Five English players bang out of form…

Date published: Monday 17th October 2016 12:07

After bringing you seven English players bang in form back in September, we turn the tables to bring you five who are completely out of form…

 

Wayne Rooney (Manchester United)
Yup.

 

Alex Oxlade-Chamberlain (Arsenal)
“I’d be lying if I said it wasn’t a surprise. I give him a lot of credit for having the courage and the fight to make something like that happen. He felt it was right for him and he went and did it and I have a lot of respect for that.”

Alex Oxlade-Chamberlain was discussing Jack Wilshere earlier this month, but he faced a similar dilemma to his former teammate in the summer. Wilshere perused Arsenal’s central-midfield options in the summer to find Santi Cazorla, Granit Xhaka, Francis Coquelin, Mohamed Elneny, Aaron Ramsey and Mesut Ozil ahead of him, and decided to swap time on the bench at best for regular first-team football at Bournemouth. It has been a temporary hit to his ambitions for club and country, but the 24-year-old’s risk could be rewarded by the summer.

Oxlade-Chamberlain chose the other path. Theo Walcott, Alex Iwobi, Alexis Sanchez, Lucas Perez, Ozil, Ramsey and even a one-legged Danny Welbeck are more likely to be handed first-team opportunities by Arsene Wenger, but the 23-year-old opted to stick, not twist. That he has still played fewer Premier League minutes this season than Rob Holding suggests it was the wrong decision.

 

Jamie Vardy (Leicester)
Even for a man fuelled by a pre-match diet of Red Bull, Jamie Vardy’s comedown from a memorable and historic season at both an individual and a team level has been stark. The Leicester forward preaches the powers of doubles espressos, cheese-and-ham omelettes and half-Lucozade bottles of port; the only surprise is that we are all surprised.

By this stage last season, Vardy was in the midst of his record-breaking run of scoring in consecutive Premier League games, and was firing the Foxes’ title challenge. Twelve long months later, and everything has changed. In the words of Daniel Storey, a man who swaps the Red Bull for sparkling water and the cheese and ham omelettes for a kale and couscous salad:

‘During last season, Vardy managed a shot every 27.3 minutes, shot on target every 59.2 minutes and created a chance every 65.4 minutes. In Leicester’s first eight league games, the shots have come every 50.1 minutes, shots on target every 162.8 minutes (close to one every other game) and chances created every 108.5 minutes.’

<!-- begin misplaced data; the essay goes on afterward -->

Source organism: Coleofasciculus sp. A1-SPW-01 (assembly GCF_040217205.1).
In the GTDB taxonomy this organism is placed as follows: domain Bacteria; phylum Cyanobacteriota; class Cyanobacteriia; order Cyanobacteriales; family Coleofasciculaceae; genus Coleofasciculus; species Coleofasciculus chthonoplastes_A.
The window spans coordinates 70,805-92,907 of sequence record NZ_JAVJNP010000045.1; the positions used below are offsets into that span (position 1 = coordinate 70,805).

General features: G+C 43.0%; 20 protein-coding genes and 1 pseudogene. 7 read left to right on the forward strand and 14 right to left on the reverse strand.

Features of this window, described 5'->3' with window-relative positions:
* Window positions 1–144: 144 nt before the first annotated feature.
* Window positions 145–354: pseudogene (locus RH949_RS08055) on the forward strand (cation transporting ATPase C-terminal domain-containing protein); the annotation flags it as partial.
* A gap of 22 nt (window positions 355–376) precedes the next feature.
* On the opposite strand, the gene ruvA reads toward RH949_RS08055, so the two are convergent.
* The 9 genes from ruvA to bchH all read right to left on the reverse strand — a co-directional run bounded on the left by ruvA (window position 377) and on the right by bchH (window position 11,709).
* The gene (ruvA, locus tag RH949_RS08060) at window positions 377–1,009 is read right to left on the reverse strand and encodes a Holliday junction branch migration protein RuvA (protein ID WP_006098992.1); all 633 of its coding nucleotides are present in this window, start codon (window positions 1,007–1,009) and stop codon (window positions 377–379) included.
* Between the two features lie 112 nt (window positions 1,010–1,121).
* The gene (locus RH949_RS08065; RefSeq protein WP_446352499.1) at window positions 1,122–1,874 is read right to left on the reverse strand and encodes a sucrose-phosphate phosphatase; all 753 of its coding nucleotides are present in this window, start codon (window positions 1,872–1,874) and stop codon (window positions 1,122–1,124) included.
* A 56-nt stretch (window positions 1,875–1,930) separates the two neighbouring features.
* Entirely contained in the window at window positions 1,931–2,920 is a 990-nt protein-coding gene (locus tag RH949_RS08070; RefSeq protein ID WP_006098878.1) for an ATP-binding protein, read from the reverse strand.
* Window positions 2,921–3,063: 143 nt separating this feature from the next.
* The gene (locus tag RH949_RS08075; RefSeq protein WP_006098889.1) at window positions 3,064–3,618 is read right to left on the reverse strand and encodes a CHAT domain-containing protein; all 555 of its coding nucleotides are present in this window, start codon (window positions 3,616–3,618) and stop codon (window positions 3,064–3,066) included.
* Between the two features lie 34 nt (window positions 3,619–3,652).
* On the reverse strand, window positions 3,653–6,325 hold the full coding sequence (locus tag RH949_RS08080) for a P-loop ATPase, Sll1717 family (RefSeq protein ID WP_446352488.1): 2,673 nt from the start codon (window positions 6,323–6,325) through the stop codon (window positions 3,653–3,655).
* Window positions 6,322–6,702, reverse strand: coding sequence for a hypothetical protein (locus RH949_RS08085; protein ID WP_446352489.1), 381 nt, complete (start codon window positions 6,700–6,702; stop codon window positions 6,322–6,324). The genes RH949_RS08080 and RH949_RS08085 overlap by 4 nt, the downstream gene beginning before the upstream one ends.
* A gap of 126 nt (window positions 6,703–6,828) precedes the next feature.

Those Arsenal rumours do seem an awfully long time ago.

 

Ross Barkley (Everton)
For an insight into the diametrically opposite approaches of Everton’s two most recent managers, analyse their treatment of Ross Barkley. Roberto Martinez was the soft grandparent who was all too happy to let the England international express himself and wear his trousers on his head; Ronald Koeman is the strict headmaster looking to eradicate those bad habits.

After being allowed to visit all the toy stores, gorge himself on sweets and stay up past his bedtime last season, this campaign has seen Barkley spend most of his time on the naughty step. Koeman has made no attempt to pander to Barkley’s talents, explaining that he substituted him at half-time against Sunderland in September because “he did not play well, he lost many balls and players of that quality can’t lose those kinds of balls”.

Contrast that with Martinez’s comments last November – “People will look at what Ross does ­defensively, but what I always look at is what he can do offensively against these types of teams. We have got to that point where Ross Barkley knows how special he is and what he does” – and it is clear that this is a player caught between two polar opposites. We asked whether he was “special” enough to be excused almost a year ago; the answer is still a resounding ‘No’.

The midfielder is undergoing a crucial transition period at Everton. Sulk, and that talent goes to waste. Listen to one of the most exciting managers in the country, work hard and keep in line, and a bright future could yet lie before him.

 

Mark Noble
It was never supposed to be like this. When Sam Allardyce was appointed England manager in the summer, that was Mark Noble’s official invitation to be beckoned into the international fold. The West Ham midfielder, to whom the biggest compliment is that he is a not-quite-as-good Scott Parker, would finally earn the recognition courtesy of his former club manager.

When Allardyce named his first (and only) England squad, the football world was united in its shock and horror at Noble’s omission. How would the national squad cope without his penalty-taking technique? His consummate professionalism? His delightfully kempt hair?

It was, of course, an understandable choice to leave him out. Per game, the Premier League statistics are unflattering: 2.8 tackles last season has become 2.3; 2.2 interceptions has become 1.1; 1.4 key passes has become one; 0.8 dribbles has become 0.4. And the 29-year-old has some work to do to catch up on his seven goals and four assists.

 

Matt Stead

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